But who is that voice that’s calling? And why now? Why not before, when I first had need of it? 

Was it necessary to be so beaten, so tattered and torn, so tangled and tormented, bereft? Did I need to lose it all before I could from the ground, the grey grit of the tired bedraggled pavement, start crawling back?

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Praying, meditating, practicing yoga; spending quiet time, alone time, time with me: I pick up the pieces, attempting to reassemble the puzzle that – whole, complete – amounts to an entirety of something I am only now coming to know.

I try to remember that God loves me and that Jesus died for my sins. I try to remember too that other people have suffered, suffer, are suffering still, and that we are all battling similar things.

Only it’s easy to forget and then feel miserable, or perhaps act out, speaking from the lonely part, the child that has since we began been neglected.

~

Reading self-help books; studying religion, spirituality, philosophy, metaphysics… I move, crossing a landscape of boulders that was ‘once upon a time long ago’ green and vibrant.

Planting seeds; tending to the garden, praying to the moon and dancing for the sun: colour arrives and I thrive, rising up from the ashes of pain and shame to walk with grace and confidence.

And I try to have fun and to remember how to play, taking advice from children and the tiny inside me, the ‘me’ that I am only now really learning to see and accept. Fimo unicorns dance across tabletops, origami doves gather around lamps, felttip rainbows remind me to be kind to myself when all around me I’m staring at clouds. Having allowed what has been forbidden to surface, it won’t now be shut back down.

I was afraid that perhaps I wasn’t being mature enough. 

I was also afraid that I had gone mad, losing my soul down a rabbit hole that, once entered, did not permit one to turn back. 

Now I see that the answer is simple, that I have instead been forced to rewind, returning to parts that never grew, reconnecting with parts that were rejected.

Listening to her, seeing her, for the first time; looking with complete awareness, judgement-free: I slowly heal what was allowed to self-destruct. It is painful and slow. Strange how this journey began as one thing, as a new career path, as an evolution of ego – albeit with a good heart – and then turned into something else entirely that has, in new and nefarious ways, challenged me.

~

Walking in the light, I see that God had other plans and that, really, when it’s all peeled back, there is only ever one path, one way, and it is love.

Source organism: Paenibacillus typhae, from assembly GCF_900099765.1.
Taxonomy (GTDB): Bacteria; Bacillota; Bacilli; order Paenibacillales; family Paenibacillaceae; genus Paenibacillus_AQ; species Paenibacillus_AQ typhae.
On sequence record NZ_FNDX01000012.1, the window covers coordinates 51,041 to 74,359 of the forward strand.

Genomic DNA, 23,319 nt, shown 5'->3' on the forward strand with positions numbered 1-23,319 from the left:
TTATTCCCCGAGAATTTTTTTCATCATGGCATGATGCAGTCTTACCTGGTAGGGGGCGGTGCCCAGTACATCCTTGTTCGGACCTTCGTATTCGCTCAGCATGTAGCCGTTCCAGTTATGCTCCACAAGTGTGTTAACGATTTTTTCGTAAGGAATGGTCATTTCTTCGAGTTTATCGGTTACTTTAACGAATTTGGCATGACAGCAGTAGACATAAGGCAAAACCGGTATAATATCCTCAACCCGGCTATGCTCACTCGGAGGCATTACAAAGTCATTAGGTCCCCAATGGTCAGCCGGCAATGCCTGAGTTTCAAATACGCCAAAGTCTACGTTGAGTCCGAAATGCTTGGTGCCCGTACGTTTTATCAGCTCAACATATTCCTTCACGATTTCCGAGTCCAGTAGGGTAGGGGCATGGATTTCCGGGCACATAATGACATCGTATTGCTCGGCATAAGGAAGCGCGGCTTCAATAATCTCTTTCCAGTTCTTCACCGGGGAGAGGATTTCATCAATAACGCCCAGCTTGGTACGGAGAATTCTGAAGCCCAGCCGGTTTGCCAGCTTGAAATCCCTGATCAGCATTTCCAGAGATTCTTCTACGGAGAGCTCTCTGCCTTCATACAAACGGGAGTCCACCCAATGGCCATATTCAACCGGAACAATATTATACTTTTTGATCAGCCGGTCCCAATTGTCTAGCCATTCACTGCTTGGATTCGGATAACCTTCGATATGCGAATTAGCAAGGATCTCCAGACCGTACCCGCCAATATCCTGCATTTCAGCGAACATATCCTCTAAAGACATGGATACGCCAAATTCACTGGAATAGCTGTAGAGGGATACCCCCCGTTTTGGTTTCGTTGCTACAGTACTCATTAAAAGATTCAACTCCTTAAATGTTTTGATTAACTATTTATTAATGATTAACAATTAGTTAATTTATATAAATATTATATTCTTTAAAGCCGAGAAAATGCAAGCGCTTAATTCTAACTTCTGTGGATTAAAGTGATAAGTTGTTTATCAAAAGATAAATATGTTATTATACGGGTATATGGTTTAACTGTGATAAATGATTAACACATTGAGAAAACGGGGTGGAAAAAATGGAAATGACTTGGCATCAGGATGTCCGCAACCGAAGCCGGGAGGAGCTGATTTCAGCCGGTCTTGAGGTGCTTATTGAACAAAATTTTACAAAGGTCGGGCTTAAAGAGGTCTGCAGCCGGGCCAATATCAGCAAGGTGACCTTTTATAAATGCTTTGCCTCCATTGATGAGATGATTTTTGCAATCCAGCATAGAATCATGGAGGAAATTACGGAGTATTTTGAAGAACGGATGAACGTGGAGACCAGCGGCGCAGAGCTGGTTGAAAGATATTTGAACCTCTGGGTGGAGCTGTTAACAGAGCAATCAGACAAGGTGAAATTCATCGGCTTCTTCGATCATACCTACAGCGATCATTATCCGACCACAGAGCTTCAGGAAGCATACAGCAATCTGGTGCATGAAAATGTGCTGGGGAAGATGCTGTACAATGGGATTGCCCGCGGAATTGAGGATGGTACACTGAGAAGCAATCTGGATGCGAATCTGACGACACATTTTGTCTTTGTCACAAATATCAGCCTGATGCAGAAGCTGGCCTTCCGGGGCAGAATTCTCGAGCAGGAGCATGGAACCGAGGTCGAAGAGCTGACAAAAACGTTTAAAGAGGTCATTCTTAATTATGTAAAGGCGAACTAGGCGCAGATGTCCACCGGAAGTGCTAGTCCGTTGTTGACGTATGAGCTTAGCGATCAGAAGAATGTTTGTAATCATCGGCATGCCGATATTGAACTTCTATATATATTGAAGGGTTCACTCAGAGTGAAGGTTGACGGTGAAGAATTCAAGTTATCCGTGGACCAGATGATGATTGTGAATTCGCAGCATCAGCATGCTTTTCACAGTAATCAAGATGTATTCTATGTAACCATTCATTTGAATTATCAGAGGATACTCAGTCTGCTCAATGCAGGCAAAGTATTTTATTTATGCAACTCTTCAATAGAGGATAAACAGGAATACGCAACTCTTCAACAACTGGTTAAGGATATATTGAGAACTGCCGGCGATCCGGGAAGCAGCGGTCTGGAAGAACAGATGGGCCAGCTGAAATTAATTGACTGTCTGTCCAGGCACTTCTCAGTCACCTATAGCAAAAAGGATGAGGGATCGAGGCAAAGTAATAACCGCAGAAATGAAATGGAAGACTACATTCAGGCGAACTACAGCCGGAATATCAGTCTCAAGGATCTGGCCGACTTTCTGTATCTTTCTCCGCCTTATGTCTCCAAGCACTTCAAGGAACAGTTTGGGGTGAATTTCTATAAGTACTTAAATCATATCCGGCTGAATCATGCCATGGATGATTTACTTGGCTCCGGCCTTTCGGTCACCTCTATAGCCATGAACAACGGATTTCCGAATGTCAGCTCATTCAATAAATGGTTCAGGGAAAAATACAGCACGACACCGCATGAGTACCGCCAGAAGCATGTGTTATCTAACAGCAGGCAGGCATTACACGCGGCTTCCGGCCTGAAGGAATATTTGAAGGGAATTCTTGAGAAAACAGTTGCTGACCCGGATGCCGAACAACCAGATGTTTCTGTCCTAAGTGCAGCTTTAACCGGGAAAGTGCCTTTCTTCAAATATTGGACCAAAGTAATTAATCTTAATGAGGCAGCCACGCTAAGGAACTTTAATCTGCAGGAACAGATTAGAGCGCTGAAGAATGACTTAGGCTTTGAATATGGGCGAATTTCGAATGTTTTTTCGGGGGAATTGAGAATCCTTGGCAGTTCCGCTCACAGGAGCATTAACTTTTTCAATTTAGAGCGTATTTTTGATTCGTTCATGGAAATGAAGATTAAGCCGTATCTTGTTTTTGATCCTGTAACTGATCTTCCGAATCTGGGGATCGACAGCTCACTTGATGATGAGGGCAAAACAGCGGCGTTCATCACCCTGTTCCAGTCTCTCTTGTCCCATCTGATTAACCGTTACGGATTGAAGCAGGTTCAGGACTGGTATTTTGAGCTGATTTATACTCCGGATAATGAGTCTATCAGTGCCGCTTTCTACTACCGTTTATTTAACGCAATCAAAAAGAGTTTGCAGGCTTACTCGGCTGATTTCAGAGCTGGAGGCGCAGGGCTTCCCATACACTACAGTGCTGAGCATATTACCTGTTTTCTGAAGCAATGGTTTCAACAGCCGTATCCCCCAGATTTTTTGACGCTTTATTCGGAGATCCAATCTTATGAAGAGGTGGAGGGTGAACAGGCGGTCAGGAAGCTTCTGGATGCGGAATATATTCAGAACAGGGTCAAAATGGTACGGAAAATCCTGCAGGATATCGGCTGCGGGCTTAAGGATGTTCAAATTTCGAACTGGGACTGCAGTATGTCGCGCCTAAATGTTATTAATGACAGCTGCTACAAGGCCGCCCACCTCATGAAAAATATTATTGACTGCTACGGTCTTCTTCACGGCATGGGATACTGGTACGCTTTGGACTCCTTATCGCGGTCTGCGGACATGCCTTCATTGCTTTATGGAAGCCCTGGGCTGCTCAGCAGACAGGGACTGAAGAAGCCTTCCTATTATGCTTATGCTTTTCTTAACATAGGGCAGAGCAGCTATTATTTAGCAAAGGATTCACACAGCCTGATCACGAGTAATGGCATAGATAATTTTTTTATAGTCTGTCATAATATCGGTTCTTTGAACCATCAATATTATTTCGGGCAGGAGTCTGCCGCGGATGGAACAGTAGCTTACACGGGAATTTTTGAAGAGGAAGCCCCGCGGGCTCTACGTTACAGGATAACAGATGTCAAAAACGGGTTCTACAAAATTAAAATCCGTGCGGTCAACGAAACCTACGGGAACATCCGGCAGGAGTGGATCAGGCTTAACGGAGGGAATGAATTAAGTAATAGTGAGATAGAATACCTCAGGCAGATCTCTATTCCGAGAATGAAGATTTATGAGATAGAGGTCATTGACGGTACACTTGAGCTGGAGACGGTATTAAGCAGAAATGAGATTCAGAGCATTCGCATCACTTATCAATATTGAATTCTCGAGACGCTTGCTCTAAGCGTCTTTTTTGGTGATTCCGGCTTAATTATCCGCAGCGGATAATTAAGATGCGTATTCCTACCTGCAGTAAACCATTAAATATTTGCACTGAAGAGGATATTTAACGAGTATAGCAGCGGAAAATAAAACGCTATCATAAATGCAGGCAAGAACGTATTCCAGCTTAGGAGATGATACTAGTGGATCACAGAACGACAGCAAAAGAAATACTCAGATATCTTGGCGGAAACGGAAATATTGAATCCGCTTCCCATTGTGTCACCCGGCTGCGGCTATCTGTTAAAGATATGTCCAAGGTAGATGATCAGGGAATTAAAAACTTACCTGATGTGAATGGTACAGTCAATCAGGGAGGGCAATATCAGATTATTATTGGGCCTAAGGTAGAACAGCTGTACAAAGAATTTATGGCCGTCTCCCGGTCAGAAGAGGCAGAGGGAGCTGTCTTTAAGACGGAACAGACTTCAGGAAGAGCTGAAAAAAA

Love makes us happy. 

Love brings us peace. 

Love enables us to forgive and thereby to finally heal. 

Love enables us to reach out and touch and begin to restore, transforming hate and anger, cynicism and judgement, depression and pain. Little by little, the world begins to change. 

It is a journey of a thousand miles. And, like all of you, each day I take another step. 

by Rebecca L. Atherton
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Letting go

imageIt’s been a week and so far I have survived; done better, in fact, than I had imagined when staring at the space from the wrong side of the door. The ‘big bad’ that I had feared, trembling in front of like a child about to pee itself, an adult held close to the end of a gun, wasn’t nearly as aggressive or nasty in reality. And the thing that lived under the bed – that still (obviously) lives there – has become my friend, in a detached sort of way. Funny how that happens: the big and the bad, the aggressive and the nasty, becoming friends. It has been a learning curve, for which I am truly thankful, teaching me to be more patient and not to expect so much, to embrace everything, no matter the casing. Ribbons and bows are all very nice – and don’t get me wrong: I really like them, like really!!! – but they don’t actually prove anything; they don’t make what’s underneath better, nicer, brighter. And once you take them off – removing what is now, your eyes having taken their fill, redundant – what lies below is of far more importance, it’s worth extending, sometimes, if you are lucky, far further than the end of today.

In light of this, I have unpacked my boxes and hung up my clothes, taken out pictures and ornaments, vases and cards. And I have done my best to lay them out, attempting with a light and happy heart, a clear and proactive head, a head full of commitment to the future, the task, to do the best that I can. It’s not perfect by any means, but that’s the point. Perfect is impossible. Perfect is hard. Perfect sets you up for disappointment and failure, frustration and hate. Perfect lead me here, to writing this blog, to living this life, to the tangled mess it’s all in. And perfect – not the clinging to it and the attainment of it, but the realisation that it has to be let go – will be the very thing that sets me free. Tolerance, acceptance, viewing things from both sides, examining every angle, learning to let go and to embrace, to like and to love, to see the good in every situation and the beauty in each story: that’s the way now; at least, this is my plan.

by Rebecca L. Atherton